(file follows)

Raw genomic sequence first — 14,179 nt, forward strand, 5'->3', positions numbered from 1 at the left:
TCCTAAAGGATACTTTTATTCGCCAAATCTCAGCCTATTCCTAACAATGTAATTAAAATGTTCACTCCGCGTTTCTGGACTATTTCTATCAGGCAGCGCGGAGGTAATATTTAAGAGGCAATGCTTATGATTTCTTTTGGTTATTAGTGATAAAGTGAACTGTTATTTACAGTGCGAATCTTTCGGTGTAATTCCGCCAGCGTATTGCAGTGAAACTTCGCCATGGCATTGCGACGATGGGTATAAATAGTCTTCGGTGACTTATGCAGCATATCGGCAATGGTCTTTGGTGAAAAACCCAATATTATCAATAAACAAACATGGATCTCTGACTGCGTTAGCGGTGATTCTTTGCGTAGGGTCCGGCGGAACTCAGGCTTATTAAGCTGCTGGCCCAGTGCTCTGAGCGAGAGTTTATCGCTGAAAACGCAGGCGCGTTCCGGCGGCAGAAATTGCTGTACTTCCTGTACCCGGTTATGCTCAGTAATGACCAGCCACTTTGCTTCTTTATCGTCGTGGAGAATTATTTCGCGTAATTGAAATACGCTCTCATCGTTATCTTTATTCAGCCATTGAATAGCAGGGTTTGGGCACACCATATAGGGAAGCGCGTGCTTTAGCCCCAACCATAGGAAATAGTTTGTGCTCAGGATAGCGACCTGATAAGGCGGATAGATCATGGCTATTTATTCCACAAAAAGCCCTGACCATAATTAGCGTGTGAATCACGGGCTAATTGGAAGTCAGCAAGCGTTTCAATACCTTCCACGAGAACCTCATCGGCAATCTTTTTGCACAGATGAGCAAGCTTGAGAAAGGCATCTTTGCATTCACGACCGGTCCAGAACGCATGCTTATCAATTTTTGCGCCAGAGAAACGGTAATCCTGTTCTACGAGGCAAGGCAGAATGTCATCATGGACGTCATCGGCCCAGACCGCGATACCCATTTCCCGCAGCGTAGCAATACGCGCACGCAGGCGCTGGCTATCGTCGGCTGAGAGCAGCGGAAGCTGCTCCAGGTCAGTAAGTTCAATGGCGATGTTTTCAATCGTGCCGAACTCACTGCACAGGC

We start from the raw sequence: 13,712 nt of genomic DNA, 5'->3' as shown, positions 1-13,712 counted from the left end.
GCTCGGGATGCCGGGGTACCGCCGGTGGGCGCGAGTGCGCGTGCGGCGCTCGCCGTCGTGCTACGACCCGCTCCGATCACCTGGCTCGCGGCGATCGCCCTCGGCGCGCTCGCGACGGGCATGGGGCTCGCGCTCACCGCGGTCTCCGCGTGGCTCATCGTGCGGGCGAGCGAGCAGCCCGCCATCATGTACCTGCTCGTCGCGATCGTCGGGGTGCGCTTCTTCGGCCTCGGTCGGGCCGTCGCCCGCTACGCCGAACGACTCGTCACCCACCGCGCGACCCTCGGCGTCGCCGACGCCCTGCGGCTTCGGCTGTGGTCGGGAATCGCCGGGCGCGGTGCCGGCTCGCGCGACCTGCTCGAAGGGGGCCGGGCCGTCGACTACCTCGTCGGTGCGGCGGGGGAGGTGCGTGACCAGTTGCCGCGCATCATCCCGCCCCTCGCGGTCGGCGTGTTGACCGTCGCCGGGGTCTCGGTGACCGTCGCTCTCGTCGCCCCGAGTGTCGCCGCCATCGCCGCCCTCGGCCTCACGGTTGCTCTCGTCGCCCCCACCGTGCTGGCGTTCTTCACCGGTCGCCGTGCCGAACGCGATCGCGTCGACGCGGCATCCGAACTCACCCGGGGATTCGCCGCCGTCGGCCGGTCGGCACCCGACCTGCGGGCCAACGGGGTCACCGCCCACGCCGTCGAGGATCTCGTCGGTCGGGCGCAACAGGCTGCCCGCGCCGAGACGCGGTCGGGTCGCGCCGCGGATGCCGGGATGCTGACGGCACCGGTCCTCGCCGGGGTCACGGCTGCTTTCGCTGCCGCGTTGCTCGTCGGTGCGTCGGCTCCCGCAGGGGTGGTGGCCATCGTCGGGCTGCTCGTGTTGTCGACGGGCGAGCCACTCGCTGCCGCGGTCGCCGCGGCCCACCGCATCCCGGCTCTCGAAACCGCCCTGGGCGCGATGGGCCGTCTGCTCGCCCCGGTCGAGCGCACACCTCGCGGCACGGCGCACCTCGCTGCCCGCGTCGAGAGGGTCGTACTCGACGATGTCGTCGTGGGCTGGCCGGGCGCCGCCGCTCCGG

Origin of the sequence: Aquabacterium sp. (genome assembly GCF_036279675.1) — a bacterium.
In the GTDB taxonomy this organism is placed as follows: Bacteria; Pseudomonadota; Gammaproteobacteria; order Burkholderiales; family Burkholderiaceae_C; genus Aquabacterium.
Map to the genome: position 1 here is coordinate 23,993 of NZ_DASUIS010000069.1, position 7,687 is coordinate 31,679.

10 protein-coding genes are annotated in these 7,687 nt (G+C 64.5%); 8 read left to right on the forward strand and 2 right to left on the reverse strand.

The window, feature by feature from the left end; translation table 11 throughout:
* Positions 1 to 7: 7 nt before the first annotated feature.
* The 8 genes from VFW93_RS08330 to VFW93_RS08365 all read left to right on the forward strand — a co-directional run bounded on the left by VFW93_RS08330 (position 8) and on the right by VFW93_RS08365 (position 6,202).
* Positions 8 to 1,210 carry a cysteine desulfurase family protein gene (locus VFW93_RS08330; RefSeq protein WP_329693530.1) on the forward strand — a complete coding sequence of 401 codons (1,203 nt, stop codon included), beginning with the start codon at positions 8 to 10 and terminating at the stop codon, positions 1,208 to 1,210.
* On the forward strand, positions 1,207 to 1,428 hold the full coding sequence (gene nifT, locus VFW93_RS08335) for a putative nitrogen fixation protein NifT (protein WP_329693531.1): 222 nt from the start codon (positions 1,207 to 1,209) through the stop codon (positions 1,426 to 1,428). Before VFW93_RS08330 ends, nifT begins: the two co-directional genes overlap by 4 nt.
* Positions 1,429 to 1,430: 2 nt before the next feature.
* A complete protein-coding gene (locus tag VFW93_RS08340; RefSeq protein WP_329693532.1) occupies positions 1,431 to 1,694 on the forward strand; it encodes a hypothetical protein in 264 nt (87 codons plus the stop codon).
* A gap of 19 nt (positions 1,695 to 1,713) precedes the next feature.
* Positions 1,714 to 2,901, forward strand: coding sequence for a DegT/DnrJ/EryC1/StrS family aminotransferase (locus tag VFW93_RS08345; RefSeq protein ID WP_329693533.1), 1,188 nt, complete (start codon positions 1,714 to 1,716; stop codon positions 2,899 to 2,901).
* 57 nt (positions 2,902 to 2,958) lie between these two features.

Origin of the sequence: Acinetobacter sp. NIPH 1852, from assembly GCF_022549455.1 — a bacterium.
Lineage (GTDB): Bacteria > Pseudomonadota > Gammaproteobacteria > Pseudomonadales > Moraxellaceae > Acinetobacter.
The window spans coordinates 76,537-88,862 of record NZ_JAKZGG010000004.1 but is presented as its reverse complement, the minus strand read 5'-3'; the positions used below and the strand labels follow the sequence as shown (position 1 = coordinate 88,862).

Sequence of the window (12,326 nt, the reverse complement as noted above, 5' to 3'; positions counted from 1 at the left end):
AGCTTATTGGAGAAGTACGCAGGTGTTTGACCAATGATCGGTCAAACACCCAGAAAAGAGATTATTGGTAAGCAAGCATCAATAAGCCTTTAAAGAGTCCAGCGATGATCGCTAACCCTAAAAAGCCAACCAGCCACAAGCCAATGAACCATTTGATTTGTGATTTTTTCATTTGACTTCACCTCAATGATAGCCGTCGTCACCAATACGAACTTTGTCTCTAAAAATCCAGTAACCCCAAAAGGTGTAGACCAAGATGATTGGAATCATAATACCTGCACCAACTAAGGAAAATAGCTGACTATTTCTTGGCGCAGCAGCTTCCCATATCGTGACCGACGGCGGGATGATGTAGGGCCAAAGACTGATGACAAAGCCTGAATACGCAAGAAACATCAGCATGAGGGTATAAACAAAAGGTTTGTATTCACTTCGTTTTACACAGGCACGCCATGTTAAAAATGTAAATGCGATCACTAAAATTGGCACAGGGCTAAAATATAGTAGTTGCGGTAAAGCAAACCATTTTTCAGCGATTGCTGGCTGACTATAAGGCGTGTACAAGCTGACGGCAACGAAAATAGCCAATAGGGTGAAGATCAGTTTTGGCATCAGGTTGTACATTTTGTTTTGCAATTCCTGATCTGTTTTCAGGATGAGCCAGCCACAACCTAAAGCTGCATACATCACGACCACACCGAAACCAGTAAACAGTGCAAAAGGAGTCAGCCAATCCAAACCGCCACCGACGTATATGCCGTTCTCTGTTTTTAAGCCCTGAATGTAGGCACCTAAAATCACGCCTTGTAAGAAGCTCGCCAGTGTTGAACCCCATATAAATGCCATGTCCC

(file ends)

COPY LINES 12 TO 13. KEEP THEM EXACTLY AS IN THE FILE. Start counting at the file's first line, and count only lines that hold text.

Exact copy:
* Positions 8 to 1,210 carry a cysteine desulfurase family protein gene (locus VFW93_RS08330; RefSeq protein WP_329693530.1) on the forward strand — a complete coding sequence of 401 codons (1,203 nt, stop codon included), beginning with the start codon at positions 8 to 10 and terminating at the stop codon, positions 1,208 to 1,210.
* On the forward strand, positions 1,207 to 1,428 hold the full coding sequence (gene nifT, locus VFW93_RS08335) for a putative nitrogen fixation protein NifT (protein WP_329693531.1): 222 nt from the start codon (positions 1,207 to 1,209) through the stop codon (positions 1,426 to 1,428). Before VFW93_RS08330 ends, nifT begins: the two co-directional genes overlap by 4 nt.